During their two-hour discussion, Parolin listened as Gemayel outlined his party’s perspective on the current political landscape. Gemayel emphasized the importance of electing a President capable of engaging with all factions in Lebanon.

Gemayel also accused Hezbollah and its allies of obstructing Lebanon’s constitutional processes and dominating significant national decisions. He highlighted the urgent need for a President who can restore functionality to the country’s institutions and navigate its complex political terrain effectively.

Key leaders from Lebanon’s Christian and Muslim communities met with Vatican Secretary of State Cardinal Pietro Parolin at the Maronite Patriarchate to discuss Lebanon’s presidential vacancy. Absent were Shiite representatives, reportedly due to moral concerns following remarks by Maronite Patriarch Bechara Rai criticizing Hezbollah’s military actions. This absence highlights internal tensions rather than issues with Vatican relations, as indicated by ongoing diplomatic engagements involving Lebanese leaders and Vatican officials.


In The Region 

In Tunisia: The World Travel & Tourism Council’s (WTTC) 2024 Economic Impact Research (EIR) forecasts that Tunisia’s Travel & Tourism sector will inject a record TND 23 billion into the national economy this year.

The report shows the sector will surpass previous records in economic contribution, job creation, and domestic visitor spending. Although international visitor spending won’t fully recover, it is expected to nearly match its 2019 peak.

Travel & Tourism is set to make up 14% of Tunisia’s GDP in 2024, with jobs in the sector projected to grow by 3.9% to almost 418,000, accounting for one in nine jobs in the country.


In Palestine: Gaza City’s Shujaiya district endured heavy fighting and bombardment for the fourth consecutive day on Sunday, despite Israel’s previous declaration that Hamas’s command infrastructure in the northern area had been dismantled.

Thousands of Palestinians have fled the ravaged neighborhood, where the Israeli army reported engaging with militants both “above and below ground” in a network of tunnels. The military stated that in the past 24 hours, ground and air forces targeted militant compounds and “eliminated several terrorists.”

Efforts to broker a Gaza truce and secure a hostage release have stalled. Months of intermittent negotiations have yielded little progress, with Hamas indicating on Saturday that there were no significant updates in the revised plan proposed by US mediators.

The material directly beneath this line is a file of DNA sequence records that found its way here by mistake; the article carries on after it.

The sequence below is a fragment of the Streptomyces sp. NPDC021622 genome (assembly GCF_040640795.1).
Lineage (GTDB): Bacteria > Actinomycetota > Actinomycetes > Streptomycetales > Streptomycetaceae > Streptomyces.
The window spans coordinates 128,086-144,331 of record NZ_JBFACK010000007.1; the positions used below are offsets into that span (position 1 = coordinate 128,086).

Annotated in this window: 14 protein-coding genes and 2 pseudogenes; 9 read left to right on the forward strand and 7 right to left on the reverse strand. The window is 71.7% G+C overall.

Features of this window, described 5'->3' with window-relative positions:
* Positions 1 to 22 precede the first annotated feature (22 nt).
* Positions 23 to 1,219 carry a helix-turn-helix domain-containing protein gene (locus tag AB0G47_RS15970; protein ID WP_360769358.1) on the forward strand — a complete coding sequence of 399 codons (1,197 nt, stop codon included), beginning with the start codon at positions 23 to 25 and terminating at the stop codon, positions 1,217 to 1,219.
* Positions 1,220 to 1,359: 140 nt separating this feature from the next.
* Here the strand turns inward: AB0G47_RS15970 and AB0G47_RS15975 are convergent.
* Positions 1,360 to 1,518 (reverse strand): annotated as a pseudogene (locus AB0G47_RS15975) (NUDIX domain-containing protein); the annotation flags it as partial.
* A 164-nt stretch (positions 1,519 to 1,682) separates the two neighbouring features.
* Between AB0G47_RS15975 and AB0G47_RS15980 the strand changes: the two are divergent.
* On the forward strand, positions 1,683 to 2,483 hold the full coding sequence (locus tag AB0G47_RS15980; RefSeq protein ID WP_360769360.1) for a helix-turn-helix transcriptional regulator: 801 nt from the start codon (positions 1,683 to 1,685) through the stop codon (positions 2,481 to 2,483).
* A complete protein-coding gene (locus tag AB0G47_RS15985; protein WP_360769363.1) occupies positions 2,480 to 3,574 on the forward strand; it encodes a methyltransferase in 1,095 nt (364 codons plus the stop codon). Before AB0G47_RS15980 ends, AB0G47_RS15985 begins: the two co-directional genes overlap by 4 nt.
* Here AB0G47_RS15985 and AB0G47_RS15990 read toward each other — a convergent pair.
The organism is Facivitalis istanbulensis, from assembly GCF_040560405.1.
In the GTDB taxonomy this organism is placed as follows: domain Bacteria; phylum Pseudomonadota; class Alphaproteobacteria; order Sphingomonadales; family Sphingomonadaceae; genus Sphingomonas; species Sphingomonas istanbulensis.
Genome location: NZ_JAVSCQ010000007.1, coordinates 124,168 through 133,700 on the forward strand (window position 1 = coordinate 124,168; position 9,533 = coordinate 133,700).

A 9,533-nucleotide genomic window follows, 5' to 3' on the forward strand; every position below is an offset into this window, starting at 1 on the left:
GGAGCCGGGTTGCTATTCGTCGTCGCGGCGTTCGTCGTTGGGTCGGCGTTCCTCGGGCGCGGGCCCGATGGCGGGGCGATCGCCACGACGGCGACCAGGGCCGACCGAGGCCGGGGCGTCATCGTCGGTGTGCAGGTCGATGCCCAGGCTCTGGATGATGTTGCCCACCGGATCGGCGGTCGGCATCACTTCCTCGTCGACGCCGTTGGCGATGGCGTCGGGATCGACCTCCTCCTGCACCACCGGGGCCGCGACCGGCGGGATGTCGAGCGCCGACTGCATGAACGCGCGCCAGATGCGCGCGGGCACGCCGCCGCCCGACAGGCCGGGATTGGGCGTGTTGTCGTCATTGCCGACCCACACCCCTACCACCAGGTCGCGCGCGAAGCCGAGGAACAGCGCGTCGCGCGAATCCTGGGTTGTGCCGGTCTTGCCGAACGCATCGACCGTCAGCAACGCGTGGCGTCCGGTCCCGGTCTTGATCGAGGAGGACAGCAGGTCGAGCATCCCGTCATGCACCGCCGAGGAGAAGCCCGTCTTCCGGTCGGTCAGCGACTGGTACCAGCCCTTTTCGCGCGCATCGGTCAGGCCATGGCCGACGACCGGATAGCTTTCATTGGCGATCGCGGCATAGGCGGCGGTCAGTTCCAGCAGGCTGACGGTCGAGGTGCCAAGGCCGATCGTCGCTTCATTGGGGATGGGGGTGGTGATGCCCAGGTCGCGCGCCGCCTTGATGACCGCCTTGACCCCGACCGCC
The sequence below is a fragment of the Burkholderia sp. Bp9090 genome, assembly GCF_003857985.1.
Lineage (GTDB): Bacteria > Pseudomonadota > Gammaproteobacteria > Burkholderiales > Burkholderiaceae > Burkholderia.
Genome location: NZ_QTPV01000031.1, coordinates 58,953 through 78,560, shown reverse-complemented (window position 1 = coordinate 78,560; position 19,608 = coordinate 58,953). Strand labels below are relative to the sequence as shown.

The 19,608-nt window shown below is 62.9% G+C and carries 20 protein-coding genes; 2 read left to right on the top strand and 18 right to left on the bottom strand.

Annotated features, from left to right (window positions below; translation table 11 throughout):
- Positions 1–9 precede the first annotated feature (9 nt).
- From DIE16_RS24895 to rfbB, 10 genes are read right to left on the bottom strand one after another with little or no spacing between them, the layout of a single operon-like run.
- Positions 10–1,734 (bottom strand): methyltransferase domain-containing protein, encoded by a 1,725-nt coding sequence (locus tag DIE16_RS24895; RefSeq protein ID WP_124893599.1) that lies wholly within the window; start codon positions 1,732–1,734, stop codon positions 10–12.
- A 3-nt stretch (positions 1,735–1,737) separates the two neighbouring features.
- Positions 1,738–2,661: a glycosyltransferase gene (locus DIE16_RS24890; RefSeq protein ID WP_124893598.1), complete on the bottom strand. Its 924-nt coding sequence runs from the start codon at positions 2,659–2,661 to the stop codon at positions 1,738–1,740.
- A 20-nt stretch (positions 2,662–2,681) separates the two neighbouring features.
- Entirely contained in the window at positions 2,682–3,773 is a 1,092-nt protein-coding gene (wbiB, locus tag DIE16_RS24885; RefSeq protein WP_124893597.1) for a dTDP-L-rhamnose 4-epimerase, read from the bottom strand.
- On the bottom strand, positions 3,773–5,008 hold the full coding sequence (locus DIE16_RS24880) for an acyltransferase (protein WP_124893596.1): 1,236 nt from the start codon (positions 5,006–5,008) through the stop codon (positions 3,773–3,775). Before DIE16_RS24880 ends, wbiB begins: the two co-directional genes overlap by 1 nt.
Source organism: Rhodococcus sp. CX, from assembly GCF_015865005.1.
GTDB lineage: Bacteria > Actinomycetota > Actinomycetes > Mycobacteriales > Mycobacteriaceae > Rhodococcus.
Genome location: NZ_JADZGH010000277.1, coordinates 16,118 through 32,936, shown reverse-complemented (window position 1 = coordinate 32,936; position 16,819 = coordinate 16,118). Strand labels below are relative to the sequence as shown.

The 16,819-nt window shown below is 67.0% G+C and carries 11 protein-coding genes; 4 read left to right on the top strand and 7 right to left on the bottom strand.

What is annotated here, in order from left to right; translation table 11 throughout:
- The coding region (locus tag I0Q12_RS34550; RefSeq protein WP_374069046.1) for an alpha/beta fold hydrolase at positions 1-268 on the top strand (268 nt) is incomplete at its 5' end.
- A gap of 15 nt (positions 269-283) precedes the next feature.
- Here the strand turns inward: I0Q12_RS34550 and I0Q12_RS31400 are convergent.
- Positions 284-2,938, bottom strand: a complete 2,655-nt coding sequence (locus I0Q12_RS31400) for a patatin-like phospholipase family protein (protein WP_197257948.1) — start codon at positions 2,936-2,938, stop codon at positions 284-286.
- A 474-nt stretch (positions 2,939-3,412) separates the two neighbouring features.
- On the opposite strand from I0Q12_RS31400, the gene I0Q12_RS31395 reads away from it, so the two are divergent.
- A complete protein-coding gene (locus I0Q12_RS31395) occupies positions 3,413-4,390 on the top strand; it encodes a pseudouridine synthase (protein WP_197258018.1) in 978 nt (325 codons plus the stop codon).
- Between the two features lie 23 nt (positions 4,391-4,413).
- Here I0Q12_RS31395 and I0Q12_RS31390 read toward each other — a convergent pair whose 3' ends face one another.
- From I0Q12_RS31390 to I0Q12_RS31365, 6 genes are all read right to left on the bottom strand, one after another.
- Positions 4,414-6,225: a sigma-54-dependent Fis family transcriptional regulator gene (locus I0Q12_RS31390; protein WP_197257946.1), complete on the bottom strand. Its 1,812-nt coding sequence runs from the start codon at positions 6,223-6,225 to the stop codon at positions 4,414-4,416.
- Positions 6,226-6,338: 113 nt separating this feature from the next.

In Turkey: Turkish President Recep Tayyip Erdogan expressed openness to renewing relations with Syria and President Bashar al-Assad. Erdogan emphasized Turkey’s commitment to developing relations with Syria based on mutual respect and non-interference in Syria’s internal affairs, echoing Assad’s stance on sovereignty and counterterrorism efforts.


In Iran: Iran’s snap presidential election is advancing to a run-off next week as neither reformist-backed Masoud Pezeshkian nor hardliner Saeed Jalili secured a majority in the initial vote, which saw a record-low turnout. The Ministry of Interior reported that only 40 percent of over 61 million eligible Iranians participated, marking the lowest voter turnout in presidential elections since the country’s 1979 Revolution.


What We’re Reading 

The “Screw Cap” controversy and the making of public opinion: Journalist Maan Barazy highlights the deep divisions within Lebanese society regarding its involvement in the ongoing conflict between Israel and Hamas. While there is widespread support for the ‘liberation of Palestine’ and a general hope for victory over Israel, Lebanese opinions are sharply split along lines of region, religion, and political affiliation.

Rashaya Secondary, Leading by example in Global Environmental Education: Journalist Dana Hourany highlights Rashaya Secondary School’s remarkable achievement as one of the top ten finalists in the World’s Best School Prizes 2024 for its exceptional environmental action projects. This esteemed award, established by T4 Education in collaboration with Accenture, American Express, and the Lemann Foundation, honors extraordinary educational accomplishments worldwide.

Dear Mr. President: Political Psychologist Ramzi Abu Ismail discusses Hezbollah’s influence and actions in Lebanon since the 2006 war. The article highlights how Hezbollah, originally formed as a resistance group to protect the Shia community in southern Lebanon, has evolved into a dominant political force. It also suggests that Hezbollah’s actions, including its ability to paralyze the government and assert control over Lebanon’s political landscape, have led to significant transformations in the country. It also reflects on the implications of Hezbollah’s continued influence on Lebanon’s governance and stability.


Lebanon + 

ESMA podcast: The podcast features an interview with Bertilicious discussing content creation and the experiences of being a plus-size model.